So what happens to Beane when the window of his competitive advantage begins to close? DePodesta, who was set to take over the reins in Oakland when Beane was on his way to Boston, is now the GM of the Dodgers. When Beane balked at the move, Theo Epstein became the youngest GM in baseball by assuming that mantle with the Red Sox. And another Beane protege, J.P. Ricciardi, is now at the helm of the Toronto Blue Jays. Each brings with him the sabermetric bag of tricks to his new job, and in the first two cases at least, arrive to find far more money waiting for them to spend.

Beane will have no choice but to innovate technologically or change jobs, and since he just turned down the Boston post, it seems safe to say that the latter option is out for the foreseeable future. So he must become even more precise with his statistical modeling to stay ahead of DePodesta, Epstein, Ricciardi and the other GMs around Major League Baseball. He must embrace the entire open source core of sabermetrician prosumers, and somehow convert that high identification into proprietary knowledge. The entire culture of baseball, right down to developing grade-school athletes, will begin to revolve around this model and OPS will become the new sign of success.

He might never win his championship, but he will have changed the game forever.


The Sports Guy weighs in on the latest spasm in the sports media-net, the Todd Bertuzzi situation (tks. Seabs):

"I was more worried about myself. Why couldn't I stop watching? Is something wrong with me? This was like slowing down as I passed a car wreck, only this time I kept doubling back to the crash. Do I enjoy seeing hockey players maim each other? My stomach rumbles with disgust, but it's a lot like when I watch those strangely absorbing Autopsy shows on HBO. Most important, am I the only one? Did you flip the channel and say, "I can't watch this again," or did you keep staring at the TV waiting for more too?

Of course, you kept watching. That's why Bertuzzi's punch has lingered almost as long as Julio Franco has. But we're also being played here. Janet Jackson's boob comes flying out on Super Bowl Sunday, causes a national ruckus … hey, guess who has a new CD coming out this spring! It's the formula these days. Leak a sex tape, get your own TV show. Seduce the prez, get your own line of purses. Make up stories for your newspaper, get a massive book deal. Eat cockroaches and cow intestines on TV, get your 15 minutes and a winner's check.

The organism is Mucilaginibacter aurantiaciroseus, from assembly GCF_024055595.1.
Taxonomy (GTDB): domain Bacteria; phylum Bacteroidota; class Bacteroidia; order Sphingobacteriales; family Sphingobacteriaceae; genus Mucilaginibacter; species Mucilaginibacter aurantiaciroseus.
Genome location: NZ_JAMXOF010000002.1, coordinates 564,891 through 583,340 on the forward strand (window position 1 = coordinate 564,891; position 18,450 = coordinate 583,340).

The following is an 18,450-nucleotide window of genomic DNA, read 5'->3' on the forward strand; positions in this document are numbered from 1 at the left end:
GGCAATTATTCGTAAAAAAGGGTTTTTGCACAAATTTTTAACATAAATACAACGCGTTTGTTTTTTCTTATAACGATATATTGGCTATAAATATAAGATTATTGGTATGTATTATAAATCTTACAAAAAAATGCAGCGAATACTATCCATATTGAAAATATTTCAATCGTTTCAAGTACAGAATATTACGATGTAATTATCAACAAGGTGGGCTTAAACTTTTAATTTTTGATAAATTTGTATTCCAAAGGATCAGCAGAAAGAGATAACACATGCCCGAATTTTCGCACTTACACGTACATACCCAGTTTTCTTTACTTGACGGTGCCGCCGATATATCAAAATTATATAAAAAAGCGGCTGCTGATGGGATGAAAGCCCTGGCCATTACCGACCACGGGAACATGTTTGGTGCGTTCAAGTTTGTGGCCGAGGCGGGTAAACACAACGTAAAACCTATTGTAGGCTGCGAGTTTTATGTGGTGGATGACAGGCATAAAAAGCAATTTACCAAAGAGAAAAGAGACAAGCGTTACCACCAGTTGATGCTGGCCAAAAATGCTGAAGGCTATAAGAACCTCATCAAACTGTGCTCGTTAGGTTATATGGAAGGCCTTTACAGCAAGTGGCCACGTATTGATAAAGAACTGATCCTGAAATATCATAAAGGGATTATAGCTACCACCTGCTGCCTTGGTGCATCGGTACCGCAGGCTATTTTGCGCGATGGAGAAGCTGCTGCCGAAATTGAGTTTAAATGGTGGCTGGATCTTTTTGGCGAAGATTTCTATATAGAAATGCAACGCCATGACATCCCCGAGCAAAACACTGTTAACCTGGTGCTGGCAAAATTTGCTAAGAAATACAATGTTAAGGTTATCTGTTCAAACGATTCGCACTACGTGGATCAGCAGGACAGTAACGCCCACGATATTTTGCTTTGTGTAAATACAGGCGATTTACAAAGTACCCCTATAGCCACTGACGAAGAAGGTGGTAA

Welcome to Rubberneck Nation. We can't turn away, and both Hollywood and the media know it. Bertuzzi's punch headlined sportscasts and newspapers for a solid week, with every column and TV segment centering around the same exhausted themes: Isn't it despicable? How on earth could the NHL allow their players to do this? Doesn't this make you sick? Oh, and by the way, would you like to see it from another angle? (Absolutely! Hey, show me the one from the right side, when you can see the guy's head bounce! Where did I put my TiVo remote?)"


From "The Russian Nesting Doll of Games" on Wired News:

It was bound to happen. First there was SimCity. Then there was The Sims. And then came a series of highly successful expansion packs like Hot Date, Livin' Large, House Party and others.

Now comes a fan-made plug-in that allows Sims characters to effectively play SimCity inside The Sims. The Sims franchise has gone meta.

For the uninitiated, The Sims is the most successful line of games ever. It started in the late 1980s with SimCity, a game in which players take the role of a powerful mayor who creates and modifies a city to keep citizens happy. About 10 years later, Electronic Arts, the publisher of the series, released The Sims. In this game, the best-selling title of all time, players control the lives of virtual people, called Sims, and determine their daily activities to keep them content.

Now the series has come full circle. The plug-in from Simslice, called Slice City, lets the Sims in the game play a video game in which they create mini cities. So, along with the many things that Sims can be instructed to do — such as going to work, playing guitar, cooking, socializing and dating — they can blow endless hours creating small urban environments.